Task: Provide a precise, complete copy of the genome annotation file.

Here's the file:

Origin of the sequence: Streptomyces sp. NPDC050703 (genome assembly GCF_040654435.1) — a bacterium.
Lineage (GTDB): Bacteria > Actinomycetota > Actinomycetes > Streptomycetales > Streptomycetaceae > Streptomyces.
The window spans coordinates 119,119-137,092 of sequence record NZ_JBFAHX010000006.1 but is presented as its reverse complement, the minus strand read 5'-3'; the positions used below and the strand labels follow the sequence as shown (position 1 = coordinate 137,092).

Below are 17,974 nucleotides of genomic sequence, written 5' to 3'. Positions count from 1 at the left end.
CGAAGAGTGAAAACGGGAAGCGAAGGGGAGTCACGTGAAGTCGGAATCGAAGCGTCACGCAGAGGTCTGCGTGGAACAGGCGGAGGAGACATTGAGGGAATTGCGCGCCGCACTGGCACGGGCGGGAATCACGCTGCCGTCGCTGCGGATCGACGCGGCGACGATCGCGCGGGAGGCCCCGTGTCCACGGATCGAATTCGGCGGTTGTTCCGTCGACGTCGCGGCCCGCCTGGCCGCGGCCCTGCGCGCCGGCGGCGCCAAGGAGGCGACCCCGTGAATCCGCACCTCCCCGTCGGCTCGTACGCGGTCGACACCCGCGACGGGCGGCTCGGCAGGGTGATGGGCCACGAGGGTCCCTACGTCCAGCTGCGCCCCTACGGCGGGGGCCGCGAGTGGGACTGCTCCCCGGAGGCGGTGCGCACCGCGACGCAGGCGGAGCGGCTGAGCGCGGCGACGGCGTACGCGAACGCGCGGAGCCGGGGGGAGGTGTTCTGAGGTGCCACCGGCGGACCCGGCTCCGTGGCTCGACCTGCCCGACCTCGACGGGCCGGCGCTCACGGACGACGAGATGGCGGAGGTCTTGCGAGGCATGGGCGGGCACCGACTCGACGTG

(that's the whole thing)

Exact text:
Origin of the sequence: Streptomyces sp. NPDC050703 (genome assembly GCF_040654435.1) — a bacterium.
Lineage (GTDB): Bacteria > Actinomycetota > Actinomycetes > Streptomycetales > Streptomycetaceae > Streptomyces.
The window spans coordinates 119,119-137,092 of sequence record NZ_JBFAHX010000006.1 but is presented as its reverse complement, the minus strand read 5'-3'; the positions used below and the strand labels follow the sequence as shown (position 1 = coordinate 137,092).

Below are 17,974 nucleotides of genomic sequence, written 5' to 3'. Positions count from 1 at the left end.
CGAAGAGTGAAAACGGGAAGCGAAGGGGAGTCACGTGAAGTCGGAATCGAAGCGTCACGCAGAGGTCTGCGTGGAACAGGCGGAGGAGACATTGAGGGAATTGCGCGCCGCACTGGCACGGGCGGGAATCACGCTGCCGTCGCTGCGGATCGACGCGGCGACGATCGCGCGGGAGGCCCCGTGTCCACGGATCGAATTCGGCGGTTGTTCCGTCGACGTCGCGGCCCGCCTGGCCGCGGCCCTGCGCGCCGGCGGCGCCAAGGAGGCGACCCCGTGAATCCGCACCTCCCCGTCGGCTCGTACGCGGTCGACACCCGCGACGGGCGGCTCGGCAGGGTGATGGGCCACGAGGGTCCCTACGTCCAGCTGCGCCCCTACGGCGGGGGCCGCGAGTGGGACTGCTCCCCGGAGGCGGTGCGCACCGCGACGCAGGCGGAGCGGCTGAGCGCGGCGACGGCGTACGCGAACGCGCGGAGCCGGGGGGAGGTGTTCTGAGGTGCCACCGGCGGACCCGGCTCCGTGGCTCGACCTGCCCGACCTCGACGGGCCGGCGCTCACGGACGACGAGATGGCGGAGGTCTTGCGAGGCATGGGCGGGCACCGACTCGACGTG